2017: System updates will continue. Forecast for 2017.
Forecast for 2017:
- The state is likely to preserve the monopoly in the economy, while somewhat updating approaches to the state property management
- Due to cutbacks in social protection, wage and job cuts, social tension is likely to grow
- The state is likely to extend co-optation policy to minimise influence of different political groups
- The opposition is unlikely to unite, but is likely to retain constructive tactics aimed at participation
- The law enforcement is likely to continue to intervene in conflicts between nomenclature groups
- The Russo-Belarusian confrontation over cooperation terms is likely to carry on, but may become less intense
- Belarus is likely to pursue normalisation with the West
The main threat is that the conflict between Minsk and Moscow is likely to build up; Russia may increase the price of support for the Belarusian economy.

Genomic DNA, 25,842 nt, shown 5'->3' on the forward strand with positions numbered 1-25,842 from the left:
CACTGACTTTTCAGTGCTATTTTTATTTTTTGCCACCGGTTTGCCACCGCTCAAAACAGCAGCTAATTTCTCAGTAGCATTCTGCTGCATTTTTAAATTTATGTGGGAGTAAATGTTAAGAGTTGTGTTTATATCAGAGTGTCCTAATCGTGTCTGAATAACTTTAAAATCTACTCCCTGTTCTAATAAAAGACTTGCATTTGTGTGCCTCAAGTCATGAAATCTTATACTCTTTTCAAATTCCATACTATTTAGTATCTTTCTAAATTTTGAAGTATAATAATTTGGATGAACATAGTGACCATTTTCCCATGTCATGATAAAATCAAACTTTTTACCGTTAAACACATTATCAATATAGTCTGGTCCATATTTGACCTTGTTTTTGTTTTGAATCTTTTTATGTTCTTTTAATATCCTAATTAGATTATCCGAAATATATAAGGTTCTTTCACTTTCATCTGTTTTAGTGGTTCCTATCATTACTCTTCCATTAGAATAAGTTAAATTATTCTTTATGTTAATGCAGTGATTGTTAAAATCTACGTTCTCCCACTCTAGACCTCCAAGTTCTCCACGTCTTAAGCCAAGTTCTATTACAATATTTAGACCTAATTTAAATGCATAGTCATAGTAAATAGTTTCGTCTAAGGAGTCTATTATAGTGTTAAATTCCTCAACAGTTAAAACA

According to Decree No. 221 of June 23rd, 2017, deadlines for the completion of foreign trade operations have been extended from 90 to 180 days for exports and from 60 to 90 days for imports. Delayed payments entailed a fine up to 2% of the transaction cost for each day of the delay, but could not exceed the total cost of the transaction. Most companies, when working with new counterparties, require a deferred payment for a period of three to six months. Due to the new regulation, violations are likely to reduce in number, so as the fines. Trade enterprises are likely to expand the assortment list due to the supply of new products in small lots, and the assortment list of exported Belarusian goods could expand, too. The new terms for completing foreign trade transactions would enable medium and small companies on the foreign trade market, exporters and importers are likely to grow in number and the geography of export-import operations could expand.